Happy days are here again for China?s much maligned domestic A-share market. That is, if you believe everyone from local brokers, now vigorously talking up their book after barely being able to stay in business for the last two years, to the State Council, whose pronouncement about the newly buoyant market was announced in revolutionary red characters on the front pages of the securities newspapers in February.
Who could blame them for wanting to get the party going again? The only Chinese who have been able to take advantage of the China boom have been the ?suitcase investors? with the smarts to get their money offshore into Hong Kong and New York to play the markets there. They have just about doubled their money, leaving the hapless mom-and-pop players sitting on their hands, and big losses, at home.
There are some reasons to be more cheerful about stocks in China. Once the index hit 1,300 points last November, they couldn?t go any lower for starters. A swathe of better quality companies, with real (as opposed to fake) earnings, have been listed in the past two years. The most egregious manipulators ? yes, that includes the aforementioned state-owned brokers ? have been put back in their box, and warned very firmly to stay there. And, on balance, it?s probably better, in the short-term, to have your holdings in renminbi than US dollars.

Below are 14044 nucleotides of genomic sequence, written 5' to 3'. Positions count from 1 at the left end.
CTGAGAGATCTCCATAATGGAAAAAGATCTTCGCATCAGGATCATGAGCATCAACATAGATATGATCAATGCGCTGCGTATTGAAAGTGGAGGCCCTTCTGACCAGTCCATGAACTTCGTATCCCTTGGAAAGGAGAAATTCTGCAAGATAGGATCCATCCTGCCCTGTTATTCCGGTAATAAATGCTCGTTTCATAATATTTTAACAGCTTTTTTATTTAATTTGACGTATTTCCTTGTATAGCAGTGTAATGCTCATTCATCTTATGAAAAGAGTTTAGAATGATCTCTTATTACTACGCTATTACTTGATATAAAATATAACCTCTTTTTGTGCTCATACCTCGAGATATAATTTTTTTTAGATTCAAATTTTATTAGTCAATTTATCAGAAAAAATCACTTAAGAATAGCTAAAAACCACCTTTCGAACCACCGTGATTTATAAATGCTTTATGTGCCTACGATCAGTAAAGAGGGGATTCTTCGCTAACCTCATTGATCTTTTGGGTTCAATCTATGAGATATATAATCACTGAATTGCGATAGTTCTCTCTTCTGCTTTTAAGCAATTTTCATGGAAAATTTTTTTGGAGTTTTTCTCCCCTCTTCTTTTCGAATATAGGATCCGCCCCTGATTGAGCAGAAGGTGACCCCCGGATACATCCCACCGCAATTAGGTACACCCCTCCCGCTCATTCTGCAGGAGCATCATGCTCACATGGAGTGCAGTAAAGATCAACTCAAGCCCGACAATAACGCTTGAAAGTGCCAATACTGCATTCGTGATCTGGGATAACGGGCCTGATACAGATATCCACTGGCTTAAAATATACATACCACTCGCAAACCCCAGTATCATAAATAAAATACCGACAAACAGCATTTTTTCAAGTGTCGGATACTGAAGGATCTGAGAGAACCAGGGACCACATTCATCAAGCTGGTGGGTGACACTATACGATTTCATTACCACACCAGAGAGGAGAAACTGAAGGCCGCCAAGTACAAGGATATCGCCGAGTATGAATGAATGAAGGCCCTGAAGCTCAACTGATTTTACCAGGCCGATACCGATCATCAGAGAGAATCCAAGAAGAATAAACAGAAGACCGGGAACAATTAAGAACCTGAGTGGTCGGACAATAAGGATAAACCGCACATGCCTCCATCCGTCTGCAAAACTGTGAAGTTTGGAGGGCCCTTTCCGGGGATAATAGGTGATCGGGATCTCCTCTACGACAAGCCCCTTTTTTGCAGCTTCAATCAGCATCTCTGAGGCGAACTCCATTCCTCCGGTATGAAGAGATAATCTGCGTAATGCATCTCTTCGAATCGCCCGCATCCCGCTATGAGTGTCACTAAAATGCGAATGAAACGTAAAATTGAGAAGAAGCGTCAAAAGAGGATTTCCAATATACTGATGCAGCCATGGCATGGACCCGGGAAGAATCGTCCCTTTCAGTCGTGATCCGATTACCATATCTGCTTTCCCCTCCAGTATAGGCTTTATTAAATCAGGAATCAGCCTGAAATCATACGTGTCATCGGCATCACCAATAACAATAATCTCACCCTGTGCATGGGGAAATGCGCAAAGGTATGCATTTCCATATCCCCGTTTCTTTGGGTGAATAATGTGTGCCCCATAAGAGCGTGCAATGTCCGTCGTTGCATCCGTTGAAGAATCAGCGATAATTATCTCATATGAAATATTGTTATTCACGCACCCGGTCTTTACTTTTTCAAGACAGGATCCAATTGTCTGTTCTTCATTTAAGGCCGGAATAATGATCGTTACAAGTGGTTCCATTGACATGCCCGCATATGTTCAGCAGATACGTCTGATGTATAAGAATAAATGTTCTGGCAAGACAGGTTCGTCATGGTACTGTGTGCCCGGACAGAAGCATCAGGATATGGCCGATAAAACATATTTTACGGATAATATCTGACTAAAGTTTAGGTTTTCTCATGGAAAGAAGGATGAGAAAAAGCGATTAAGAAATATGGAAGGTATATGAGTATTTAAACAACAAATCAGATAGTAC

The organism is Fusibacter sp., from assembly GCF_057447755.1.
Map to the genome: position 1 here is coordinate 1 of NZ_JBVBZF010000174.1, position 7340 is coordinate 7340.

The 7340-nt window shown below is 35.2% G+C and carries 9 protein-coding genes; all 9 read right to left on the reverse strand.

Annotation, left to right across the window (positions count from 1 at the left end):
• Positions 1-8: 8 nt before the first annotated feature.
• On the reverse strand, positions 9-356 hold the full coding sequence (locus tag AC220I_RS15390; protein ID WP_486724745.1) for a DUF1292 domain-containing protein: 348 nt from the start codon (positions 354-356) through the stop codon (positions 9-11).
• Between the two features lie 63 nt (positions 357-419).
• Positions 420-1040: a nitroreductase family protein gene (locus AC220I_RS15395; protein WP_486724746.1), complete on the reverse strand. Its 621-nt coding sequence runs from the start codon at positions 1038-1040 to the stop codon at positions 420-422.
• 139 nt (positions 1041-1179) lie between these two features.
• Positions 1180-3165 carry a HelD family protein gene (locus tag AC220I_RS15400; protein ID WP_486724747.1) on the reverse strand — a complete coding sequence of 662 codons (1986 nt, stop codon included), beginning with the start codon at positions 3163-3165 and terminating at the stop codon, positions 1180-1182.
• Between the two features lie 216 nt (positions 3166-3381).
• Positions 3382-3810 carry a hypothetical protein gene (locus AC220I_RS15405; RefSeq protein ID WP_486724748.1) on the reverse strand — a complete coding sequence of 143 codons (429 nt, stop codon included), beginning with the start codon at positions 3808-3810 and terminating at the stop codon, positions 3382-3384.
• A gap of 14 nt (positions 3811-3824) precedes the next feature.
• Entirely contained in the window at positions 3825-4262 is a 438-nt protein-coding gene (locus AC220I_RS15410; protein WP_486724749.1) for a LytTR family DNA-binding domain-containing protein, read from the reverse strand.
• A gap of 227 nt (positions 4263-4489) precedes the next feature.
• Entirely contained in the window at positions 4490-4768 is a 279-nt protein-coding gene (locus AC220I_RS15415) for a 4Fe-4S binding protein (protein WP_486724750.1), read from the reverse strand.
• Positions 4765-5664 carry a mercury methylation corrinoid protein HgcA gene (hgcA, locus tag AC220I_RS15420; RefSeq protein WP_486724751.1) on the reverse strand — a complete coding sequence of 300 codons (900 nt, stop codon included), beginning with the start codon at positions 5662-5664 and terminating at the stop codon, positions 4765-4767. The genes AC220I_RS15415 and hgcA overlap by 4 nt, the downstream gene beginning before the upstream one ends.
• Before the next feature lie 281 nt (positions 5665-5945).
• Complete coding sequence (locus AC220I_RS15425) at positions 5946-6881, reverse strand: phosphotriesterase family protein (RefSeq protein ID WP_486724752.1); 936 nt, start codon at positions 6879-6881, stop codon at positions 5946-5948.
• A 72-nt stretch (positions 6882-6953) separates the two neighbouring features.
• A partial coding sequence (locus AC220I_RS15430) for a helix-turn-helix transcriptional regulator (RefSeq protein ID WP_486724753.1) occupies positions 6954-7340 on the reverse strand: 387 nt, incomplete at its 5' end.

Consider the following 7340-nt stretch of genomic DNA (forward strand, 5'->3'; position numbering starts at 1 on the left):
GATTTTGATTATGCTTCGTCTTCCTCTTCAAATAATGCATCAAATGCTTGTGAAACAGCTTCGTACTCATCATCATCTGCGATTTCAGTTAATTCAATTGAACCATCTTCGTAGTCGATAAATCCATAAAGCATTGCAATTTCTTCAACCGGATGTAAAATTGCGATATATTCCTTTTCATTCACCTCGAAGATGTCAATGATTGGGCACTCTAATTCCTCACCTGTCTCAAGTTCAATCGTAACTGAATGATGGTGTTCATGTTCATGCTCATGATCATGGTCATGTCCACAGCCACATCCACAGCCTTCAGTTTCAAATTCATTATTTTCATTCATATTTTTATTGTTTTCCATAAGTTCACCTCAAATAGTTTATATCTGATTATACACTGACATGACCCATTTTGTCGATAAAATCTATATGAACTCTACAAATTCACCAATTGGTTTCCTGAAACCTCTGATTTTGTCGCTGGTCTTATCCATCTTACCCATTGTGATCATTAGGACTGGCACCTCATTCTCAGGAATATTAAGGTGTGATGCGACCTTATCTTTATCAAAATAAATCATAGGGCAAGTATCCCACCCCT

But in line with Fat Dragon?s long-held maxim for columnists ? that no one remembers you if you are singing in a chorus ? readers should be reminded of a number of very good reasons why they shouldn?t rush headlong back into the A-share market.
There?s the fact that most of the 1,290- odd listed companies remain of dubious worth, to put it kindly. The biggest problem, however, remains that fact that the state still owns about two-thirds of the shares of listed companies and hasn?t worked out how to get rid of them. This overhang still scares the life out of most sensible investors.
Lots of new proposals are doing the rounds to tackle this issue. The most popular one even makes some sense ? getting the companies themselves to work out a way to sell down the state shares in a way which doesn?t make their stock price collapse and injure existing investors.
But in Fat Dragon?s view, this only works with the few listed companies that have real businesses. The horrible truth for most of the listed state-owned enterprises is that every time the market puts a value on their non-traded shares, it comes out at close to zero. And that does not form a very solid basis upon which Chinese bulls can stampede again.